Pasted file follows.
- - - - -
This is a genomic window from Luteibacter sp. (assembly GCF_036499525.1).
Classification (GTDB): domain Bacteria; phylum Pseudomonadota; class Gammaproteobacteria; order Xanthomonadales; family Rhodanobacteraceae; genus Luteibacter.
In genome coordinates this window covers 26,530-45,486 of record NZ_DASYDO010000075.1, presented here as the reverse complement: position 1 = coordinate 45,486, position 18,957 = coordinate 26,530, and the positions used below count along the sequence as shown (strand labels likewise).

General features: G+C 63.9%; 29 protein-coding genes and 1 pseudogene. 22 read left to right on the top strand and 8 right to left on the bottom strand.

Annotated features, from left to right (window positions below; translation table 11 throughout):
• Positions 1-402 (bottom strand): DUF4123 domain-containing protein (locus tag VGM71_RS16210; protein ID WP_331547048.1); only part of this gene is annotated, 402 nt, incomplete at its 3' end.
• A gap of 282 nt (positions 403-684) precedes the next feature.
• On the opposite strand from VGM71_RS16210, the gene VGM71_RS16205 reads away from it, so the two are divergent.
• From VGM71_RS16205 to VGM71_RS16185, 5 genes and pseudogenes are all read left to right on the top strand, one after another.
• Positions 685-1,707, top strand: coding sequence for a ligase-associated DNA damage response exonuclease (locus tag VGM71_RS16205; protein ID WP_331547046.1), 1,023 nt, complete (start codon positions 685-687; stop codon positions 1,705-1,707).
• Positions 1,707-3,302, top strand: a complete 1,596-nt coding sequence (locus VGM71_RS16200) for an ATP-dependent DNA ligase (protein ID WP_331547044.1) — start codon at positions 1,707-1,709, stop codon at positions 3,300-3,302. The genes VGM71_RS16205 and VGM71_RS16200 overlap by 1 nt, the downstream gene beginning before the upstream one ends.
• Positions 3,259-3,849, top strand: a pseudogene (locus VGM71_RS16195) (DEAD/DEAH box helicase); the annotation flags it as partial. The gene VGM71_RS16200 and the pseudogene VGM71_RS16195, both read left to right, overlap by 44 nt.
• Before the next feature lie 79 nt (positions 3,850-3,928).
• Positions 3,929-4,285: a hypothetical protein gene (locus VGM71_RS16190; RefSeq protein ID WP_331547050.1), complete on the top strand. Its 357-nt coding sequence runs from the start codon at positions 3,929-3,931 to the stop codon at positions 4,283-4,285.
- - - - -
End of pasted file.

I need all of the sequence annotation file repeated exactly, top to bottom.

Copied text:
This is a genomic window from Luteibacter sp. (assembly GCF_036499525.1).
Classification (GTDB): domain Bacteria; phylum Pseudomonadota; class Gammaproteobacteria; order Xanthomonadales; family Rhodanobacteraceae; genus Luteibacter.
In genome coordinates this window covers 26,530-45,486 of record NZ_DASYDO010000075.1, presented here as the reverse complement: position 1 = coordinate 45,486, position 18,957 = coordinate 26,530, and the positions used below count along the sequence as shown (strand labels likewise).

General features: G+C 63.9%; 29 protein-coding genes and 1 pseudogene. 22 read left to right on the top strand and 8 right to left on the bottom strand.

Annotated features, from left to right (window positions below; translation table 11 throughout):
• Positions 1-402 (bottom strand): DUF4123 domain-containing protein (locus tag VGM71_RS16210; protein ID WP_331547048.1); only part of this gene is annotated, 402 nt, incomplete at its 3' end.
• A gap of 282 nt (positions 403-684) precedes the next feature.
• On the opposite strand from VGM71_RS16210, the gene VGM71_RS16205 reads away from it, so the two are divergent.
• From VGM71_RS16205 to VGM71_RS16185, 5 genes and pseudogenes are all read left to right on the top strand, one after another.
• Positions 685-1,707, top strand: coding sequence for a ligase-associated DNA damage response exonuclease (locus tag VGM71_RS16205; protein ID WP_331547046.1), 1,023 nt, complete (start codon positions 685-687; stop codon positions 1,705-1,707).
• Positions 1,707-3,302, top strand: a complete 1,596-nt coding sequence (locus VGM71_RS16200) for an ATP-dependent DNA ligase (protein ID WP_331547044.1) — start codon at positions 1,707-1,709, stop codon at positions 3,300-3,302. The genes VGM71_RS16205 and VGM71_RS16200 overlap by 1 nt, the downstream gene beginning before the upstream one ends.
• Positions 3,259-3,849, top strand: a pseudogene (locus VGM71_RS16195) (DEAD/DEAH box helicase); the annotation flags it as partial. The gene VGM71_RS16200 and the pseudogene VGM71_RS16195, both read left to right, overlap by 44 nt.
• Before the next feature lie 79 nt (positions 3,850-3,928).
• Positions 3,929-4,285: a hypothetical protein gene (locus VGM71_RS16190; RefSeq protein ID WP_331547050.1), complete on the top strand. Its 357-nt coding sequence runs from the start codon at positions 3,929-3,931 to the stop codon at positions 4,283-4,285.